Post by SAFE WORD composer Andrew Edwards
Usually, when I sit down with a director to talk about the music they want for a film, the names that get bandied around are familiar: Williams, Zimmer, Goldsmith, etc. When I sat down with Todd, however, the names were distinctly different: Ligeti, Penderecki…wait, who?! These titans of mid-20th century texturalist music are known for eliciting massive, terrifying, walls of sound from traditional music ensembles, and for being a particular favorite of Stanley Kubrick’s. Remember the monolith from 2001: A Space Odyssey? The labyrinth from The Shining? (Or, more recently, the parachute drop from the latest Godzilla remake?)
This is not music you will find on your workout mix.
I was incredibly excited to hear these names, as I don’t often get the chance to write in this style. Incorporating rarely-used orchestral effects (string clusters, snap pizzicato, washes of random plucking) alongside some cinematic mainstays – low brass swells, percussion, high shimmering strings – I set about creating a unique sonic palette for this twisted little film. Even though the fantasy sequences are darkly humorous, the characters are honestly (trying to be) emotionally invested in the role playing. The score reflects this by taking the fantasy – piracy, hostages, danger – completely seriously. It is, in fact, the score to the movie in their minds. And, concurrently, when the fantasy falls apart, this over-the-top music does, too.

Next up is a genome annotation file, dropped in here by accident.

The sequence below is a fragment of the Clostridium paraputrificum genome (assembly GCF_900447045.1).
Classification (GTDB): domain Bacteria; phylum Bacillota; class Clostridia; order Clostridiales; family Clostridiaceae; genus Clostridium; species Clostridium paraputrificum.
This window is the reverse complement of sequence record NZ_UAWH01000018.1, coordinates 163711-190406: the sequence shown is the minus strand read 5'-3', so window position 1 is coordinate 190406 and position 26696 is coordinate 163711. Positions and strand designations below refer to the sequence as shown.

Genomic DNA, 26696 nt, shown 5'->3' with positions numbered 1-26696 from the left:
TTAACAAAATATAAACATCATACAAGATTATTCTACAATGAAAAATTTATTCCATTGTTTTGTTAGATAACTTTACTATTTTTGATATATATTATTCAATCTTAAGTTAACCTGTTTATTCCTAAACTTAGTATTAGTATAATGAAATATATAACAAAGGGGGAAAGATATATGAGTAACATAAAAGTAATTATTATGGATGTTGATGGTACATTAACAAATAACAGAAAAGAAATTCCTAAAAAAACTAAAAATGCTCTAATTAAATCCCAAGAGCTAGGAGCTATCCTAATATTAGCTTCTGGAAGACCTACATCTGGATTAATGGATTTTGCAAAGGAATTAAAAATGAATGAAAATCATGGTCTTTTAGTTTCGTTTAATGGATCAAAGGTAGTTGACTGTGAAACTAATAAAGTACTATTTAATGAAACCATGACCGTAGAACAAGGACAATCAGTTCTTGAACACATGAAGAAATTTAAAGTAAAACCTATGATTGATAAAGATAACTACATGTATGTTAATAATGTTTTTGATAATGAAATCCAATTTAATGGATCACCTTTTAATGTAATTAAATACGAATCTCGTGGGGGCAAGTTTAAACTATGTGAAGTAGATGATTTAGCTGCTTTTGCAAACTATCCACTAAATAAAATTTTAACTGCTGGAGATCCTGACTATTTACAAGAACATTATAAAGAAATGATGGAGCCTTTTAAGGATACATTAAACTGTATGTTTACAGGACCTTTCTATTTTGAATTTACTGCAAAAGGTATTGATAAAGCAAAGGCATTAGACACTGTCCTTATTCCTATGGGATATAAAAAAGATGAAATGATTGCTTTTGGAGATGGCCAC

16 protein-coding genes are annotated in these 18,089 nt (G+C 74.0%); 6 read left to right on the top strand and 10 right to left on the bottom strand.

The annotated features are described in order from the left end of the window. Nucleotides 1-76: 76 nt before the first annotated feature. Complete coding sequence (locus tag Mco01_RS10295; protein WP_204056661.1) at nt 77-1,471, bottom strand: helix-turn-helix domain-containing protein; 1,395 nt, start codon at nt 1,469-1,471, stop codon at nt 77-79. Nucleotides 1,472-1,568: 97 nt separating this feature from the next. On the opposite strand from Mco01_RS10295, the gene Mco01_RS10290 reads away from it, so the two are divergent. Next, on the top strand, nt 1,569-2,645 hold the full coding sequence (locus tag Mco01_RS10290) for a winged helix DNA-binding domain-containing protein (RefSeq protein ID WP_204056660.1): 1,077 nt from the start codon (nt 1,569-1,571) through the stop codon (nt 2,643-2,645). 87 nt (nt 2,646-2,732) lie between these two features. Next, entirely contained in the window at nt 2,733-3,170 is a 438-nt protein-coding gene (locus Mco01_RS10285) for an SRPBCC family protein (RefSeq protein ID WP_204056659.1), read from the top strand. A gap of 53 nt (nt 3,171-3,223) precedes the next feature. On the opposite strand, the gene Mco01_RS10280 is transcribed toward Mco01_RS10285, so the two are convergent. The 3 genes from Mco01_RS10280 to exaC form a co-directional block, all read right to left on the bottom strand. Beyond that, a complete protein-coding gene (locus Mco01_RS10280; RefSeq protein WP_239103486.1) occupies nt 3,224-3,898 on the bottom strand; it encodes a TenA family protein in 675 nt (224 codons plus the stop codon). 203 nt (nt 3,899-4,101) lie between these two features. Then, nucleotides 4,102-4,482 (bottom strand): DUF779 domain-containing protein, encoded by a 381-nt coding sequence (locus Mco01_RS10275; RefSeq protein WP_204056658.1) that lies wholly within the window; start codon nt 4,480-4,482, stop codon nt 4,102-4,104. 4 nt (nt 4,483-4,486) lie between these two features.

Upon hearing my first couple of drafts, Todd was particularly delighted by a little instrument called the waterphone. Apart from the fact that it has water in it, it was designed by a guy named Richard Waters. You’ve probably heard this instrument before – it’s all over the Matrix movies – but it’s usually perceived to be a sound effect. In Safe Word, I used the waterphone to infuse the fantasy sequences with an air of mystery and “otherness”. The nice thing about the waterphone is that the sound can be heard differently depending on what instruments are playing with it. It easily runs the gamut from wacky and weird to ominous and terrifying. Since Safe Word exists (sometimes simultaneously) in all of those places, it seemed to be a perfect fit.
You can hear an example of what the waterphone sounds like here, and in the original score for Safe Word – coming soon to a film festival near you!